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Everywhere, investors are scurrying to try to find higher-yielding investments to pay them the income they need. In the process, though, the huge demand they're creating has pushed prices to the point at which the downside of investing in them outweighs the potential reward.
Real-estate investment trusts have gained hugely in popularity in recent years, as low interest rates and a rebound in some real-estate investments have combined to send their share prices soaring in a huge recovery from the housing bust and financial crisis in 2007 and 2008. Given their sensitivity to prevailing interest rates, though, the risk of loss from investing in REITs now goes up every time rates fall further -- and eventually, the perfect environment for REITs will become a thing of the past.
The REIT stuff?
Real-estate investment trusts have been around for a long time, but they came into vogue during the bear market from 2000 to 2002, during which they offered diversification that helped investors preserve the overall value of their portfolios. Before mainstream investors discovered them, many REITs paid very attractive yields.
The secret to understanding REIT income is knowing that the rules that define what companies can be REITs require them to pay out 90% of their taxable income each year. With the need for at least three-quarters of their assets and income to be tied to real estate, not every company can qualify -- but those that do enjoy the tax benefits of pass-through entities, avoiding corporate-level tax at the cost of having to distribute nearly all of their earnings to shareholders rather than retaining them for business purposes.
Those requirements can lead to impressive payouts, the highest of which tend to come from mortgage REITs. Annaly Capital (NYSE: NLY ) and ARMOUR Residential (NYSE: ARR ) aim to earn profits by borrowing money cheaply and using it to buy mortgage-backed securities from agencies like Fannie Mae and Freddie Mac. For them, the low-rate environment has been hugely beneficial, as it keeps their leverage costs low.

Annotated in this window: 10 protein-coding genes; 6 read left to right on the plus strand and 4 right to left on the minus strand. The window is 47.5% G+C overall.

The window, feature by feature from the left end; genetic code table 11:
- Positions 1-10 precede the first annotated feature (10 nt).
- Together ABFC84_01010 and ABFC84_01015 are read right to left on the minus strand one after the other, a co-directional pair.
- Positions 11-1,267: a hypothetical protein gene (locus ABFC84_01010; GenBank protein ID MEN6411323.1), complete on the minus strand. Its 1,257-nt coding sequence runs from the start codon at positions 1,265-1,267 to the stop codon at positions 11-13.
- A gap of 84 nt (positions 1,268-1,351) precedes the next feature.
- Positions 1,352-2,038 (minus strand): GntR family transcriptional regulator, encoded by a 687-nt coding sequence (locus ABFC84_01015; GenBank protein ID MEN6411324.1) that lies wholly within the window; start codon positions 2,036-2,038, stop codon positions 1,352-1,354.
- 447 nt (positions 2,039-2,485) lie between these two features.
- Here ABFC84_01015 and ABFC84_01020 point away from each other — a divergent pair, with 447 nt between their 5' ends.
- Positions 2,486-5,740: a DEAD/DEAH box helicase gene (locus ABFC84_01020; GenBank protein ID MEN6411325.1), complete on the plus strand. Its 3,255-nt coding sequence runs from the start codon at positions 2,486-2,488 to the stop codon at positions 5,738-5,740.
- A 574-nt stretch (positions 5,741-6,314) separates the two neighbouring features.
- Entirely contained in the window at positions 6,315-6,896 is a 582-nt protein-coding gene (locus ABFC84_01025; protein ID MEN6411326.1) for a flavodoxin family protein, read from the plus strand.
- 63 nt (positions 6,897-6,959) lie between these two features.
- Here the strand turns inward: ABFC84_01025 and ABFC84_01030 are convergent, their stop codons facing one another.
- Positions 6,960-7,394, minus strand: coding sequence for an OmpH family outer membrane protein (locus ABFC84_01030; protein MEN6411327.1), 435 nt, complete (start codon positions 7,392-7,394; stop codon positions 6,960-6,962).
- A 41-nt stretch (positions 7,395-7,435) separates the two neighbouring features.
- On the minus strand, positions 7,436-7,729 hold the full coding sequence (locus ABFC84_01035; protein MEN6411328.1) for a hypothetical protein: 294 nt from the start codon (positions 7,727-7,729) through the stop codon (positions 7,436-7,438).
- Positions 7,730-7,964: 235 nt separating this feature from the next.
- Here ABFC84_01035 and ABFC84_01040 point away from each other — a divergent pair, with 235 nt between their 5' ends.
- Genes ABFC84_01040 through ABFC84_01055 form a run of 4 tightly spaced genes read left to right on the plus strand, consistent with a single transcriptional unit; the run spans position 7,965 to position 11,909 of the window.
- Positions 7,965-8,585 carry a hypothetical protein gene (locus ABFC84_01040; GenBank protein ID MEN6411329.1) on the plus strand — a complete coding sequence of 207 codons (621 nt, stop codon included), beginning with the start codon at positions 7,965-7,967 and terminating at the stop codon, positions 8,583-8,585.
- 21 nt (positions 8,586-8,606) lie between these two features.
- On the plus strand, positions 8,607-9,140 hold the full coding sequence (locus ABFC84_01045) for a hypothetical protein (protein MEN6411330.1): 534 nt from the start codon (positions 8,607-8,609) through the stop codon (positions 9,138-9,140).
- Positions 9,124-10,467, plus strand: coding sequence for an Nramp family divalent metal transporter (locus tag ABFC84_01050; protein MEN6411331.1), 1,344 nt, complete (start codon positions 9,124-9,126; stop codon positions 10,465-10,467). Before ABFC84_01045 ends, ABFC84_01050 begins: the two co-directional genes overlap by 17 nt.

But most REITs are more directly tied to real estate investments. Forest-products maker Weyerhaeuser (NYSE: WY ) made news in 2010 when it converted itself to a REIT, paying a huge one-time special dividend in order to take advantage of favorable tax status for its timberland holdings. Meanwhile, General Growth Properties (NYSE: GGP ) focuses primarily on regional shopping malls and other retail space, while Apartment Investment & Management (NYSE: AIV ) does exactly what its name suggests: owns and manages apartment complexes and other multi-family residential properties.
What's wrong with REITs?
As REITs have gained in popularity, Wall Street has responded in its normal way: giving the customers what they want. According to Money, investors put nine times as much money into REIT funds as they did in 2009. That's pushed REIT prices higher, even when their earnings don't necessarily support those moves up. General Growth sports negative funds from operations even after having emerged from bankruptcy in 2010, yet its share price is up more than 25% since late September.
Even worse, so-called non-traded REITs, which don't trade on stock exchanges, have also lured many investors. Estimates put the inflows into non-traded REITs at $9 billion in 2011, which approaches levels last seen at their highs in 2007. These investments offer higher yields than public REITs, but they also carry upfront fees and usually force you to keep your money invested for years at a time.
REITs can be strong investments and rightfully deserve to be part of a basic asset allocation strategy. But don't let the hype over REITs convince you that they're the perfect solution to all your income needs. If you're not careful, you could get in over your head at exactly the worst time for these real-estate investments.
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